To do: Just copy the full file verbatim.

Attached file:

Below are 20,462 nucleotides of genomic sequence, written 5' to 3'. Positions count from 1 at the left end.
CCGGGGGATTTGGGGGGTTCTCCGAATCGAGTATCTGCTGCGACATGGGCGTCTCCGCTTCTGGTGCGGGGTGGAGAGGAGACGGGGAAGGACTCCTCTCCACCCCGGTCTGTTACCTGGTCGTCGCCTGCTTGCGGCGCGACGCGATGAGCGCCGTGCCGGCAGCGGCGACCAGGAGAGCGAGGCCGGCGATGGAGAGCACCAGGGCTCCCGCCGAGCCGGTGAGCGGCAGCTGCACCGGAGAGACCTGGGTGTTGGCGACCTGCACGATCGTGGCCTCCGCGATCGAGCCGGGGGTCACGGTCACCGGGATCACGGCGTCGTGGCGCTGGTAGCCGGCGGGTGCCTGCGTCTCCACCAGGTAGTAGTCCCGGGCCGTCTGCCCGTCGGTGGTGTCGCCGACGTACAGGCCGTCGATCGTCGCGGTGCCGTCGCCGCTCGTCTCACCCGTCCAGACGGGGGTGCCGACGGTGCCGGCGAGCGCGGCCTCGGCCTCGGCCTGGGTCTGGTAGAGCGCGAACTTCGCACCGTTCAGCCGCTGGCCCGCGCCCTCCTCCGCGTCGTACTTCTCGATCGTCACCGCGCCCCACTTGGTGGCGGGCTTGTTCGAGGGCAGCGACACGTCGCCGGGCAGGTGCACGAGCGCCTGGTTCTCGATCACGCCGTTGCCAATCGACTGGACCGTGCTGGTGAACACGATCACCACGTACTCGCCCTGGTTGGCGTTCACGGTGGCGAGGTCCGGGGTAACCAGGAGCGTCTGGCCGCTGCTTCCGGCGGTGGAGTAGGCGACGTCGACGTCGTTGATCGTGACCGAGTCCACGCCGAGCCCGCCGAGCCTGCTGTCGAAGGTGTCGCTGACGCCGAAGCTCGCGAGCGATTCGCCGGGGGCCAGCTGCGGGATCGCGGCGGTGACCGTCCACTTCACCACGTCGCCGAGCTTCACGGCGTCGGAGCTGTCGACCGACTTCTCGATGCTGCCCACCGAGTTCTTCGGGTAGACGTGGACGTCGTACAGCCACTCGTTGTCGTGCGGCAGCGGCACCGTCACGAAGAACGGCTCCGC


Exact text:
Below are 20,462 nucleotides of genomic sequence, written 5' to 3'. Positions count from 1 at the left end.
CCGGGGGATTTGGGGGGTTCTCCGAATCGAGTATCTGCTGCGACATGGGCGTCTCCGCTTCTGGTGCGGGGTGGAGAGGAGACGGGGAAGGACTCCTCTCCACCCCGGTCTGTTACCTGGTCGTCGCCTGCTTGCGGCGCGACGCGATGAGCGCCGTGCCGGCAGCGGCGACCAGGAGAGCGAGGCCGGCGATGGAGAGCACCAGGGCTCCCGCCGAGCCGGTGAGCGGCAGCTGCACCGGAGAGACCTGGGTGTTGGCGACCTGCACGATCGTGGCCTCCGCGATCGAGCCGGGGGTCACGGTCACCGGGATCACGGCGTCGTGGCGCTGGTAGCCGGCGGGTGCCTGCGTCTCCACCAGGTAGTAGTCCCGGGCCGTCTGCCCGTCGGTGGTGTCGCCGACGTACAGGCCGTCGATCGTCGCGGTGCCGTCGCCGCTCGTCTCACCCGTCCAGACGGGGGTGCCGACGGTGCCGGCGAGCGCGGCCTCGGCCTCGGCCTGGGTCTGGTAGAGCGCGAACTTCGCACCGTTCAGCCGCTGGCCCGCGCCCTCCTCCGCGTCGTACTTCTCGATCGTCACCGCGCCCCACTTGGTGGCGGGCTTGTTCGAGGGCAGCGACACGTCGCCGGGCAGGTGCACGAGCGCCTGGTTCTCGATCACGCCGTTGCCAATCGACTGGACCGTGCTGGTGAACACGATCACCACGTACTCGCCCTGGTTGGCGTTCACGGTGGCGAGGTCCGGGGTAACCAGGAGCGTCTGGCCGCTGCTTCCGGCGGTGGAGTAGGCGACGTCGACGTCGTTGATCGTGACCGAGTCCACGCCGAGCCCGCCGAGCCTGCTGTCGAAGGTGTCGCTGACGCCGAAGCTCGCGAGCGATTCGCCGGGGGCCAGCTGCGGGATCGCGGCGGTGACCGTCCACTTCACCACGTCGCCGAGCTTCACGGCGTCGGAGCTGTCGACCGACTTCTCGATGCTGCCCACCGAGTTCTTCGGGTAGACGTGGACGTCGTACAGCCACTCGTTGTCGTGCGGCAGCGGCACCGTCACGAAGAACGGCTCCGC